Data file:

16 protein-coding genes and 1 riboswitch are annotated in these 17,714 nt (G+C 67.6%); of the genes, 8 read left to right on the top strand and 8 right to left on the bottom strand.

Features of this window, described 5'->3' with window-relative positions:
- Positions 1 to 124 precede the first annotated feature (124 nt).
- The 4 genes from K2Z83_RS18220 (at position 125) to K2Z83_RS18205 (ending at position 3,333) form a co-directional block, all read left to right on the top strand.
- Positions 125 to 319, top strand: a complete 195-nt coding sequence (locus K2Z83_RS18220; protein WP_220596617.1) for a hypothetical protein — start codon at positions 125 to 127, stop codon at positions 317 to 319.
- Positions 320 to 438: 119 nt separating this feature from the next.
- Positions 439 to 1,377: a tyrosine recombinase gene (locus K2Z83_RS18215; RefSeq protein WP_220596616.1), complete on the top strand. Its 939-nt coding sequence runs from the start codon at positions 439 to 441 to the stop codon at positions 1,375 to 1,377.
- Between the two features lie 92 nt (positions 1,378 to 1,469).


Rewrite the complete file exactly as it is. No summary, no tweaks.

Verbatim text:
16 protein-coding genes and 1 riboswitch are annotated in these 17,714 nt (G+C 67.6%); of the genes, 8 read left to right on the top strand and 8 right to left on the bottom strand.

Features of this window, described 5'->3' with window-relative positions:
- Positions 1 to 124 precede the first annotated feature (124 nt).
- The 4 genes from K2Z83_RS18220 (at position 125) to K2Z83_RS18205 (ending at position 3,333) form a co-directional block, all read left to right on the top strand.
- Positions 125 to 319, top strand: a complete 195-nt coding sequence (locus K2Z83_RS18220; protein WP_220596617.1) for a hypothetical protein — start codon at positions 125 to 127, stop codon at positions 317 to 319.
- Positions 320 to 438: 119 nt separating this feature from the next.
- Positions 439 to 1,377: a tyrosine recombinase gene (locus K2Z83_RS18215; RefSeq protein WP_220596616.1), complete on the top strand. Its 939-nt coding sequence runs from the start codon at positions 439 to 441 to the stop codon at positions 1,375 to 1,377.
- Between the two features lie 92 nt (positions 1,378 to 1,469).